KANSAS CITY, Mo. — Zane Lemunyon is already on pace to set world records with his ability to solve a Rubik’s Cube.
But lately, the 7th grader in the North Kansas City School District has been more focused on creating a Rubik’s Cube that could change the world — at least for thousands of people living with visual impairments.
“So Zane decided to take his passion for Rubik’s Cube and take that passion to create something better for the world,” said his teacher, Cassie Fogel.
For an assigned school project, Zane used a district 3-D printer to create Braille tiles for each of the colors on the Rubik’s Cube.
“I was thinking, ‘What if I was blind? I wouldn’t be able to solve my Rubik’s Cube,’” Zane said. “So I wanted to find a way that even if I didn’t know how to solve a cube that the symbols could represent a color.”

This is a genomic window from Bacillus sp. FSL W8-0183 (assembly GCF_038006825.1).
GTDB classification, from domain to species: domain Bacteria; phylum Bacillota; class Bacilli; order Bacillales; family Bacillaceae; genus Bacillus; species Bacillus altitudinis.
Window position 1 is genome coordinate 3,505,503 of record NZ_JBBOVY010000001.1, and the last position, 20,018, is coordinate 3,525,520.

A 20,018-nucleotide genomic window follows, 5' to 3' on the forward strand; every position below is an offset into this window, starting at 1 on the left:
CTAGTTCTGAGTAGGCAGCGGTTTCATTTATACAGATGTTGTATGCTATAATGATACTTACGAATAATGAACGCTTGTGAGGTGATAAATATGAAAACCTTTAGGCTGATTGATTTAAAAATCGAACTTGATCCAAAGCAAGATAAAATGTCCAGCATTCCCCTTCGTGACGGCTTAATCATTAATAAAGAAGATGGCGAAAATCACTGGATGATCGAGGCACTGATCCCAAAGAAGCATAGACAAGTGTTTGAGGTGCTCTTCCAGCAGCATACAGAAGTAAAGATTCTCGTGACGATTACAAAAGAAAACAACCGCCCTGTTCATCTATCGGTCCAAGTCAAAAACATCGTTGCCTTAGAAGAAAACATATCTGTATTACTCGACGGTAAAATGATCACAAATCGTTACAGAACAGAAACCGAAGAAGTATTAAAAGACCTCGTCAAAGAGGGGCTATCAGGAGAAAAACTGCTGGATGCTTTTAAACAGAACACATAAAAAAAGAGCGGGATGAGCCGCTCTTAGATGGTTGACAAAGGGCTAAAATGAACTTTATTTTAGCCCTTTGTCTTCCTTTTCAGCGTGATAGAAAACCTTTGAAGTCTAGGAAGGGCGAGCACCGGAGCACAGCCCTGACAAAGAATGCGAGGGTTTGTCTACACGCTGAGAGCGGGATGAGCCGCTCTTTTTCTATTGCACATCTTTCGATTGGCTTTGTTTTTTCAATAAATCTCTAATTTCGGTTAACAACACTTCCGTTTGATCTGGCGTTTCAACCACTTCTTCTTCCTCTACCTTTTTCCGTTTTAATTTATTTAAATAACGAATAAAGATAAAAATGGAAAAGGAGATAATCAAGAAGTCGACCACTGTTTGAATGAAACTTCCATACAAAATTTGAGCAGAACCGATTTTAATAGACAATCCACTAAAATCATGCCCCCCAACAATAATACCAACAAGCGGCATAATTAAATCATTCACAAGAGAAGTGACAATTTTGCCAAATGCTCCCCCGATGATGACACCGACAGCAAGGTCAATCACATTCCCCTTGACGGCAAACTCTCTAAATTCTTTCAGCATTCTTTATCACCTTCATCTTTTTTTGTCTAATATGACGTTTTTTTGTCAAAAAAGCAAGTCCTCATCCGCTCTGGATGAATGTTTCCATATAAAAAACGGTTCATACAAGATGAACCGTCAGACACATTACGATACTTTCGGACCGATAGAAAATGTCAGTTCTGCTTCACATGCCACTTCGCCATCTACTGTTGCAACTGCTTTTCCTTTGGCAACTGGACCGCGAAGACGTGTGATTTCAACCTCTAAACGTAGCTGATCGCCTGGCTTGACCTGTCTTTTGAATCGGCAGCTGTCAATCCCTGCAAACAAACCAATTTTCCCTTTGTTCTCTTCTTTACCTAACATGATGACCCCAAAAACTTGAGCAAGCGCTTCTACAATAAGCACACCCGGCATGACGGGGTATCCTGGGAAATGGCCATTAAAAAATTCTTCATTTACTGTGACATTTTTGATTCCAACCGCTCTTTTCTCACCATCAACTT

Zane then hot-glues the Braille tiles from the 3-D printer onto a store-bought Rubik’s Cube.
So far, it’s a hit!
Zane hopes some manufacturer may be interested in putting his cube on store shelves.
“I kind of always wanted to be famous for something,” Zane said. “So that would be cool if I actually got it manufactured for people around the world.”
Even if Zane doesn’t take the world by storm, he’s truly inspired many of the people in his little corner of the world.
“Just being able to create something that will give students joy and give students access for everybody so they can all have something in common, it’s really neat and inspiring,” Fogel said.